There are now 46 states that have committed to implementing the Common Core State Standards in English language arts and mathematics. The standards are aligned to the expectations of higher education and the work place—and that includes advanced mathematics.
Also, nearly every state in the nation is involved in building new assessments that are aligned to the Common Core and will make sure all students are getting access to the knowledge and skills they need to be successful. (Achieve is the project manager for one of those consortia—the Partnership for Assessment of Readiness for College and Careers, or PARCC. The other is the Smarter Balanced Assessment Consortium).
Momentum continues to build for the college- and career-ready agenda and, as a nation, we are making major strides toward providing all students access to a meaningful education. But as the U.S. Department of Education Civil Rights data make very clear, there is much work left to be done.
For more, see Achieve’s Math Works, a set of materials that make the case that all students need high-level mathematics for success, including success on-the-job in high-growth careers.
In June, the Texas legislature passed H.B. 3025 “to facilitate the timely completion of degrees.” The law requires students to submit a plan detailing how they will achieve their degrees – and then obtain permission any time they choose to deviate from the plan. (Stateline.org, 08/10/11). When you read the article, note the student concerns about being locked into a plan early in their college career. Student interests may change over time.
MOODY’S WARNS STUDENT LOANS MAY BE THE NEXT FINANCIAL BUBBLE TO BURST
Record borrowing by college students who are graduating without jobs may lead to the next financial crisis, according to a recent report by Moody’s Analytics. “The long-run outlook for student lending and borrowers remains worrisome,” concluded the report, which came out in July. The article is in the Huffington Post.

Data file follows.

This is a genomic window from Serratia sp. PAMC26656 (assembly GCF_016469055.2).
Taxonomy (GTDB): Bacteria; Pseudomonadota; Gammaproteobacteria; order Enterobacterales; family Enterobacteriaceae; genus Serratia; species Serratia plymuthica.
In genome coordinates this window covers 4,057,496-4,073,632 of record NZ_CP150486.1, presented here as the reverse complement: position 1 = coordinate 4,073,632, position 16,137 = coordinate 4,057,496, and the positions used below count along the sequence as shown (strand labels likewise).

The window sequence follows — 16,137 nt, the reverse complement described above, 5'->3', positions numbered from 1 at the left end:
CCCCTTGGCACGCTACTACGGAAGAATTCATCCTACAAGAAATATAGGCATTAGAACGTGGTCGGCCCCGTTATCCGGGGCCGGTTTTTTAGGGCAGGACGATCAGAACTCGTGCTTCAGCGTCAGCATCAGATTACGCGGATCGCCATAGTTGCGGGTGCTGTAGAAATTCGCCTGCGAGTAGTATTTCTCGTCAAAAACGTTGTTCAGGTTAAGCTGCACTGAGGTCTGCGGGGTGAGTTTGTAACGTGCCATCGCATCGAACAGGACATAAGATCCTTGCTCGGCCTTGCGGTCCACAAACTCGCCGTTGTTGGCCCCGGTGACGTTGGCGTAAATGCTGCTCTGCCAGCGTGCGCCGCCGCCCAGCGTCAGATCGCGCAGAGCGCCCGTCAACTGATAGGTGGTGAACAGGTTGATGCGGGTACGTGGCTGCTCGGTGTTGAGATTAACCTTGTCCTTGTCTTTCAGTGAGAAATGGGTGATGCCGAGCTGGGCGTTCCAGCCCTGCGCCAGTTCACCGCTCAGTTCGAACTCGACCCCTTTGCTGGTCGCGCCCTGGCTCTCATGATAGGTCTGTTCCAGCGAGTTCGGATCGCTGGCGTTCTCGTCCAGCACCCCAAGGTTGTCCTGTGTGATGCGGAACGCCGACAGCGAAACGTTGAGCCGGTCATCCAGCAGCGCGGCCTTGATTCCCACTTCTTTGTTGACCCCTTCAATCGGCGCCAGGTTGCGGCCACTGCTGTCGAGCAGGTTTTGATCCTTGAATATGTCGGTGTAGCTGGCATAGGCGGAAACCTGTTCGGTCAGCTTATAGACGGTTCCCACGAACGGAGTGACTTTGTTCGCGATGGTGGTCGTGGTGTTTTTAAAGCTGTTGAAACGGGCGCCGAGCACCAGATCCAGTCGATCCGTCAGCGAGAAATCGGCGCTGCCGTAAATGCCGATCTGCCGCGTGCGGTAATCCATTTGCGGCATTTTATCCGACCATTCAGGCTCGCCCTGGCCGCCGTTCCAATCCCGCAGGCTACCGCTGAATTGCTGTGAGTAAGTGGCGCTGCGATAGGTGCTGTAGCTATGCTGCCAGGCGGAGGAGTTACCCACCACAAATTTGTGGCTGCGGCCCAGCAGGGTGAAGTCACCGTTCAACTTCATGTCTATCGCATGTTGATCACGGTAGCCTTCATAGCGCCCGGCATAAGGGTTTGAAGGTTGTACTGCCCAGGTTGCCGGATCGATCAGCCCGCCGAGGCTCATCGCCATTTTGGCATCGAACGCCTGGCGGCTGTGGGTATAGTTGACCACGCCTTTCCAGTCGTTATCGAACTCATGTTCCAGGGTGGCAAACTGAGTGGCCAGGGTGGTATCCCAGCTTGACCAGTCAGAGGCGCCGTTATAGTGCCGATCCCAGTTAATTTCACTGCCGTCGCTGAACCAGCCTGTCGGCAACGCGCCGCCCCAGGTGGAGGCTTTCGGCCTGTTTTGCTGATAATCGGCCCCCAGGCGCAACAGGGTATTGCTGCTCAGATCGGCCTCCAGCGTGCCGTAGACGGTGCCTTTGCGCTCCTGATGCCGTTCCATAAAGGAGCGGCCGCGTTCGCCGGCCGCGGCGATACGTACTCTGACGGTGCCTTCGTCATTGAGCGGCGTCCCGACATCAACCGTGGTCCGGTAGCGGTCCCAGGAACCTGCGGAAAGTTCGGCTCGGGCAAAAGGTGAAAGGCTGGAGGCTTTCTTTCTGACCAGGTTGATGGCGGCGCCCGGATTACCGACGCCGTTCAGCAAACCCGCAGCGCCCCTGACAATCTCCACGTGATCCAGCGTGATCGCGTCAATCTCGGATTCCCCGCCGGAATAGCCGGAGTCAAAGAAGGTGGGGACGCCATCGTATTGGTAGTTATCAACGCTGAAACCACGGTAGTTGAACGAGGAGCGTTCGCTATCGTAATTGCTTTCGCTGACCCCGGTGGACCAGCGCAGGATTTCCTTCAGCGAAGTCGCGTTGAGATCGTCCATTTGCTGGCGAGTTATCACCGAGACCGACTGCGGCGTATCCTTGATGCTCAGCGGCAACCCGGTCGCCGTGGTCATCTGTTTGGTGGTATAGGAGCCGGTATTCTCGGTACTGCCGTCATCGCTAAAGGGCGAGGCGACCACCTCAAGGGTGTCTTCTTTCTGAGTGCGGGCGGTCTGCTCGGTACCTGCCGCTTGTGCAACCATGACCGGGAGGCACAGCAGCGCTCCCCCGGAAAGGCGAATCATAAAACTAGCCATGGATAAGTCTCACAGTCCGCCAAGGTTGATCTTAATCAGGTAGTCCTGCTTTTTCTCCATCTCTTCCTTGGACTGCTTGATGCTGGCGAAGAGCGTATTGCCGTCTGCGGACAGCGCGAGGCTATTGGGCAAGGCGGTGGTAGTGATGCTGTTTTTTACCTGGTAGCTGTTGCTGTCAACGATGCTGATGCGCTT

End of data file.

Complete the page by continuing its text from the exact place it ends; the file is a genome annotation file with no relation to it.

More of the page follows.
Breaking New Ground: An Impact Study of Career-Focused Learning Communities at Kingsborough
By: Mary G. Visher and Jedediah Teres, with Phoebe Richman, Columbia University/Teachers College
This report presents findings from an evaluation of Kingsborough’s unique Career-Focused
Learning Communities program, the latest iteration in a series of learning community
models designed and implemented by the college. It consisted of two courses required
for a specific major and a third course called the “integrative seminar” that was
designed to reinforce the learning in the two other courses and to expose students
to information about careers in their selected major. No meaningful impacts on educational
outcomes were found for the full sample, but recent transfer students saw a modest
positive impact on credits earned during the program semester.
Learn more and download the report at: http://bit.ly/qizUxq
Debt, Dropouts and Degrees
A new study takes student debt loads and dropout rates into account to determine the amount of debt taken on for each degree issued. The Education Sector report is intended to give a more complete picture of higher education by dividing the total amount of money undergraduates borrow at a college by the number of degrees it awards. Source: ECS
Coming this Fall: Big Tuition Hikes
At least half the states cut funding for higher education in their recently concluded legislative sessions. In most cases, higher tuition will be the inevitable result. Some of the most dramatic increases will come in the biggest states. The most dramatic example of collegiate sticker shock will likely come in Washington where the budget imposes a 24% cut in state funding. Tuition will go up 20% as a result. (Stateline.org, 07/13/11)
Va. Community colleges dive headfirst into remedial-math redesign
By Jennifer Gonzalez, The Chronicle of Higher Education
What if a college system could drastically shorten the amount of time it took students to complete remedial courses and finally give them a fighting chance to progress to college-level work and even graduate? The Virginia Community College system is poised to find out.
In the most recent edition of Higher Education: Handbook of Theory and Research, edited by John C. Smart and Michael B. Paulsen, University of illinois Professor Debra Bragg contributes a chapter on youth and adult transition titled, Examining Pathways to and through the Community College for Youth and Adults. Bragg uses a student-centered P-16 accountability model to analyze policies and programs intended to facilitate youth and adult transition to and through community colleges in preparation for higher education and employment.